This is the first reflection project I’m adding to SwearyParent. The Project process started on FaceBook almost a decade ago with Lent (the Spring Cleaning of my Soul), and then I decided to try Advent (the Preparing a Place where Faith can Thrive). I do these to try to be a better person. I want to think more gently and graciously, to make good choices more often. The Remembrance Project maybe doesn’t fit exactly into that model, but it does provide an opportunity to continue to be thankful. Canadian Thanksgiving was just a few weeks ago, when everyone posted messages about being grateful for this or that. All very sincere and genuine. And I try year round to consider how very blessed I am. But once I return to my regular course and speed – with car logistics and dinner menus and the increasingly early sunset, I feel like the gratitude skills atrophy a bit before I have to dust them off again for the Advent Project and Christmas.
Remember in Waywaybackland, when the beginning of November meant poppy art projects with tempera paint and tissue paper figuring prominently? You dutifully learned the words to In Flanders Fields by John McRae. And you observed a squirmy moment of silence in a school gym. The history that I studied in high school (through curriculum failure or my own disinterest) didn’t really give me a good grasp on the Canadian effort in WW1 or WW2, or any of the other conflicts since. So. For a long time, being grateful to veterans, and duly thankful for sacrifice seemed a little maudlin – War is horrible; Thanks for enduring that for us. Not insincere, but wholly misunderstanding the immensity of it all. The world is full of pictograms that are hard to appreciate. One white cross represents x number of people who died. That’s definitely a lot of little white crosses. But making the leap from pictograms to actual people is difficult to master. Is that a Skydome full? What exactly does 1% of the population look like? My mind says “a lot” and that’s a far as I can process it. Then I went to France and Belgium and visited cemeteries with 1:1 crosses (plus mass graves), and I saw what that number looks like.
I mean, Passchendaele and Hyena Road and CBC documentaries that air (or now, stream) in the weeks before November 11 certainly provide Canadian perspective on the wars in which we’ve participated. And even with the best CGI, an approximation of war is still pretend. I remember evesdropping (yeah don’t judge me) on two people talk about how upsetting the first 20 minutes of Saving Private Ryan were, and couldn’t they have made it more (I forget the word she used, but the idea I remember was…) palatable. Wait, what? What does that even mean? And way to miss the point. Sheesh.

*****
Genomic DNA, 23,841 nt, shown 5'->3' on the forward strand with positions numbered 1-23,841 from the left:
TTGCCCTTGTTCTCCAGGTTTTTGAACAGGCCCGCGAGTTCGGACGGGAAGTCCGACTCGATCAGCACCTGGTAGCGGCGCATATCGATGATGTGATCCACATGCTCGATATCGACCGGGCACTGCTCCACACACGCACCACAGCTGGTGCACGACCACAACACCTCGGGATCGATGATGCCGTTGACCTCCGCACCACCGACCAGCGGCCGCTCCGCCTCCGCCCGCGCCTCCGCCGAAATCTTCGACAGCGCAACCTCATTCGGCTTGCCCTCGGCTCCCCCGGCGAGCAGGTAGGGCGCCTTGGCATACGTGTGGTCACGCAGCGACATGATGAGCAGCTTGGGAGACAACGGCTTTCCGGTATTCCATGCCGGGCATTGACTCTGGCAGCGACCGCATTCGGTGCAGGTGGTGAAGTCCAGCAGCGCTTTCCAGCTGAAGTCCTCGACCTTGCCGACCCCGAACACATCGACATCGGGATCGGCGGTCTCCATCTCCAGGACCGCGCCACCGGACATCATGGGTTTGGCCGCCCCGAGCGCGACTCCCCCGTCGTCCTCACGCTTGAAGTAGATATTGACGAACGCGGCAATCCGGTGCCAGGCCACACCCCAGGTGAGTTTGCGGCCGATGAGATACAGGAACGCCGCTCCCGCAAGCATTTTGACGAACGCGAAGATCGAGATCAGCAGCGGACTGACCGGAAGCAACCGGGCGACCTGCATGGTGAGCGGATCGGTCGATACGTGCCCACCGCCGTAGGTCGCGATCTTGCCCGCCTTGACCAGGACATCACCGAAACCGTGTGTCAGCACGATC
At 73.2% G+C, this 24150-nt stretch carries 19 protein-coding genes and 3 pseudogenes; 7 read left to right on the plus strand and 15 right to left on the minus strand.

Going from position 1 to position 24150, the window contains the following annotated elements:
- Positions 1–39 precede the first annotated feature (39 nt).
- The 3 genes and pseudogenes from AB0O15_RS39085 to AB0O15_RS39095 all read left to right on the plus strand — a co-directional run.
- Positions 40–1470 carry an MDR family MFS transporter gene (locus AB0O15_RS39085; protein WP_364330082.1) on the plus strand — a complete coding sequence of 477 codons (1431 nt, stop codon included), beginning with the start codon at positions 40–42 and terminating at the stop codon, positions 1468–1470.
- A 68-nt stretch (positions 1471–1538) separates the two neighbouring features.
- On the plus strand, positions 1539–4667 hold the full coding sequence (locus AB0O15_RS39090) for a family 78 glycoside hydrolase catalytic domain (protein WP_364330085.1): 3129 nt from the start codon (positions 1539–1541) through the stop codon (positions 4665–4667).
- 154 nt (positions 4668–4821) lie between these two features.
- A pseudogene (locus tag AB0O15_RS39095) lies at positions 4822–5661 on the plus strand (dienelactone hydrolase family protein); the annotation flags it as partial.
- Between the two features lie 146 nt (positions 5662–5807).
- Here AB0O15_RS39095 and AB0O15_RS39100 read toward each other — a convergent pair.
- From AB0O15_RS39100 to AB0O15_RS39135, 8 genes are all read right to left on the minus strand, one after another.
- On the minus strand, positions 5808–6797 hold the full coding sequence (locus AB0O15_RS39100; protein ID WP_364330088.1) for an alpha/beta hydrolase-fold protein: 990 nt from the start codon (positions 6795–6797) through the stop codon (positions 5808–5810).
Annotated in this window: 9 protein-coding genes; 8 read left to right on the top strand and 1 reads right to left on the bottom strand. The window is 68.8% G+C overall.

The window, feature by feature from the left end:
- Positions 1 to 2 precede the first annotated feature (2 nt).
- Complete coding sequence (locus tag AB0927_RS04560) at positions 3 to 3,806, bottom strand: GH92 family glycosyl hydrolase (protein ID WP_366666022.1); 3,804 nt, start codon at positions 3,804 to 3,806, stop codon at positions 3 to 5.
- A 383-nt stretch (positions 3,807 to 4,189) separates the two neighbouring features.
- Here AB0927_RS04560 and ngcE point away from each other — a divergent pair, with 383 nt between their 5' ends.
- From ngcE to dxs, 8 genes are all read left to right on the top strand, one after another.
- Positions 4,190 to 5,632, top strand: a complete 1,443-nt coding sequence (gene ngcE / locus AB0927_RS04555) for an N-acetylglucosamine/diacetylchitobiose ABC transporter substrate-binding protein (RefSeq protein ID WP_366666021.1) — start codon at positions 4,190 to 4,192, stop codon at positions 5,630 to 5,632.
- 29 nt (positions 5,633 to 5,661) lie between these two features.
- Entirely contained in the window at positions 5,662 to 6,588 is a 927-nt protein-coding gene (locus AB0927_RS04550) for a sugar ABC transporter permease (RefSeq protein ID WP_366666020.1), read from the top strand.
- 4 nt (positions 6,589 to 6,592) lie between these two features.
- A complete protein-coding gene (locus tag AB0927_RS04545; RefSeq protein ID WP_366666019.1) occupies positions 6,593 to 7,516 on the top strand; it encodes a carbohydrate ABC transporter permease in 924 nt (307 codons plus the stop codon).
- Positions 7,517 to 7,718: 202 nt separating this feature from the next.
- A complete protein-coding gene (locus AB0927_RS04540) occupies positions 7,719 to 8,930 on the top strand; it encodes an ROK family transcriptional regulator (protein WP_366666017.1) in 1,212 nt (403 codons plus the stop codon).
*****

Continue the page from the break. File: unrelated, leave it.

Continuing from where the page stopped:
In my early career, I worked at a company that also had an office in Nova Scotia, where November 11 is a provincial Stat holiday. We also got the day off. I hear the argument about making it a holiday here too, sometimes, but honestly, when I worked there, few people used the opportunity to attend the services. Even for the last few years, when November 11 has fallen on a weekend, there is not an appreciably larger crowd. It seems to depend more on weather than on availability to go. That feels like a poor reason, but this project isn’t about preaching at everyone else, it’s about me. And I go every year.
One of Connor’s school projects a few years back posited the question, does Canada do a good job memorializing its veterans? As he wrote his assignment, I started paying attention myself. Surely we must, right? How could we not?
I thought about this as we wandered around Ottawa one weekend. And the memorials were both subtle (the flags with poppies and Canadian battlegrounds on light posts throughout the downtown, small bronze memorial plaques in the downtown parks) and overt (looming National War Memorial, the Peace Tower, the massive National War Museum). There are 3 cenotaphs in Cambridge alone. There must be a balance of subtle and overt everywhere else, too, right? The Poppy Streets with local veterans’ names in many towns. The plaques of names in places like Galt Arena Gardens, or the Great War Memorial Hospital in Perth, or in the Eaton Center in Toronto.
So, a writer writes. The Remembrance Project was born. Once again I’mma reflect on what it means to wear a poppy and visit a cenotaph or a memorial or attend a service. For the next fortnight (and a bit), I reflect on what it means to remember.